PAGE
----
Anxiety Episode #6: Deranged hotel employees abuse their key card privileges and break into my locked hotel room.

I suspect that when most people enter a hotel room, after they put down their bags and other belongings, they probably take some time to look around the room, and check out the accommodations. They might read the room service menu, kick off their shoes and rest on the bed while flipping casually through TV channels. Some ambitious folk might even begin to hang up or put away clothing. Others might decide to make a cup of coffee or help themselves to an adult beverage from the mini-fridge.

Not me. When I walk into a hotel room—just after I put down my bags—I start looking for escape routes. I scout the room carefully and take note of the positions of beds, doors, and windows. I do this, because I imagine—fear, really—that some drunken, or certifiably loony hotel employee might decide to get it in his head that he’d like nothing better than to use his universal key card and his portable chain-cutter (which he obviously carries with him wherever he goes) to gain entry to my room at 3 o’clock in the morning, just after he’s gotten off his shift, or maybe right in the middle of his shift—depending on his mood—to do me bodily harm.

I take in all of the sensory information I can about my emergency exit options, calculate the risks, and then I decide where I am going to lay my head for the night.

Consider, for example, the following scenarios (FYI—no children are present in these fictitious contexts because that would be too horrifying and absurd):

Scenario #1: My husband and I walk in to our hotel room, which happens to be on a very high floor (so, no real threat of someone gaining access to the room from the outside of the building). In this case, I claim the bed pillow farthest from the door. I do this, because I rationalize that if someone were to force his way into the room, he would likely come upon my husband first, sleeping just slightly closer to the door. This would likely startle my husband, giving me time to wake, come to my senses, and run away, without harm, while Liam engaged in a fight to defend my life.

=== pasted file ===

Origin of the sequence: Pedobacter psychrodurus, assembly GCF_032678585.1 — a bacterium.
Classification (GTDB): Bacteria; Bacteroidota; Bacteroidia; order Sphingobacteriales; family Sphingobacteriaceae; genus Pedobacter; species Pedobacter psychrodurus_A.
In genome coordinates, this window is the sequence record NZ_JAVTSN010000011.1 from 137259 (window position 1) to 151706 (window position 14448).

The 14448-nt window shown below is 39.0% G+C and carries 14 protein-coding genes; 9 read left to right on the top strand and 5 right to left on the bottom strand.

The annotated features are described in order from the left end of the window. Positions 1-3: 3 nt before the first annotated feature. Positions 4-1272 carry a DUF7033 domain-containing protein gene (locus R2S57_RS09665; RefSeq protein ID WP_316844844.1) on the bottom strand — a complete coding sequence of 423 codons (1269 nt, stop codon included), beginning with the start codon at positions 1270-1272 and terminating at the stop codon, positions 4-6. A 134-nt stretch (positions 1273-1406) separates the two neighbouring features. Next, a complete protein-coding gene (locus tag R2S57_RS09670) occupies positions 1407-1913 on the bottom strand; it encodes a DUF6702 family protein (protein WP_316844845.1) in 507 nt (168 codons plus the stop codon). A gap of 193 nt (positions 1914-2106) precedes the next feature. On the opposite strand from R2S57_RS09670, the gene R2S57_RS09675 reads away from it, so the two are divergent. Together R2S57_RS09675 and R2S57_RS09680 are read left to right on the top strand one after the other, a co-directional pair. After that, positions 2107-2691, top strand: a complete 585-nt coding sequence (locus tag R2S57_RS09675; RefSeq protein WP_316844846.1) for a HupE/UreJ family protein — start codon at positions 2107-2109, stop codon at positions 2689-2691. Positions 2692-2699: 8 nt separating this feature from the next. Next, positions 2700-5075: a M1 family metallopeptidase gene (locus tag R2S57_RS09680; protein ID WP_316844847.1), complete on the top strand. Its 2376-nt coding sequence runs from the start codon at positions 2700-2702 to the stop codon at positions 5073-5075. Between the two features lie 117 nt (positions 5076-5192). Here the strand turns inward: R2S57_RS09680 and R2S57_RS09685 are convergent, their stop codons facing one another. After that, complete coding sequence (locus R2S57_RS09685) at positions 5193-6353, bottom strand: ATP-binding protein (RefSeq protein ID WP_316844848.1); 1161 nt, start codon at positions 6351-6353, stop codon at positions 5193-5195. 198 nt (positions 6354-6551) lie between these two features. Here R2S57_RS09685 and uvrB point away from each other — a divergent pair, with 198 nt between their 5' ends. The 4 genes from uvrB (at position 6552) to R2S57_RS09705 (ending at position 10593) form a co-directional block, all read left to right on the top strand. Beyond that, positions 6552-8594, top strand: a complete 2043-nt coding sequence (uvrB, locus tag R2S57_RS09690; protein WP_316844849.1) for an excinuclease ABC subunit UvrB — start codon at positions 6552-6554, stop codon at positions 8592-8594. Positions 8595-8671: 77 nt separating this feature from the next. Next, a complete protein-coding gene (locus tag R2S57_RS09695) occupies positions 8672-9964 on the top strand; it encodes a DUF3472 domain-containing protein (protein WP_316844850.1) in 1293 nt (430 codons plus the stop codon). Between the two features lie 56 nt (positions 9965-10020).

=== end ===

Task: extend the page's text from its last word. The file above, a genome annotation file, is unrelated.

Scenario #2: My husband and I and one other couple stay in a hotel room with two beds, but on a ground-level floor with at least one window. So, now there is both an internal and an external threat. In addition to the deranged hotel employee with the key card and chain-cutter, there could also be a homicidal maniac on the loose outside, with a tool, such as a crowbar, tire iron, or ax, with which he could shatter the window in a thousand pieces and quickly gain entry to the room. In this case, I would claim the bed pillow that was somewhere in the middle of the room—equidistant from the door threat and the window threat. Again, the same logic applies as before. Someone else would encounter the crazy guy first, simply by their proximity to the break-in entry-point, giving me precious, sufficient time during which to make my great escape.

**It should be noted here, though I think it’s pretty obvious, that neither in the moment, nor afterwards, do I give away any hint that I’m having these twisted thoughts or making these devious plans. I must make my decisions rather quickly, before other individuals lay claim to my chosen safe-spots, but also before they suspect my true, conspiratorial intentions. I’m pretty sure my husband and dear friends would not be amused by my selfish scheming in which they must risk and sacrifice their safety—let’s be honest here, their lives—so that I may live on instead.

Scenario #3: Back to just my husband and I, staying in a room as somewhat described above. Window and door threat are still present, but this time only one bed, and no other couple. I’m totally screwed. If I sleep nearest the door and the creepy chain-cutter dude forces his way in, I’m toast. If I choose the window side and the crowbar-wielding serial killer smashes the glass, I’m dead. This one is a total toss-up. Pillow-roulette, if you will. I make a tough decision, and then offer up a quick prayer that I’ve made the right choice, or better yet, that the night simply passes peacefully. And then I proceed to read the room service menu, kick off my shoes and rest on the bed while flipping casually through TV channels, and help myself to an adult beverage from the mini-fridge.


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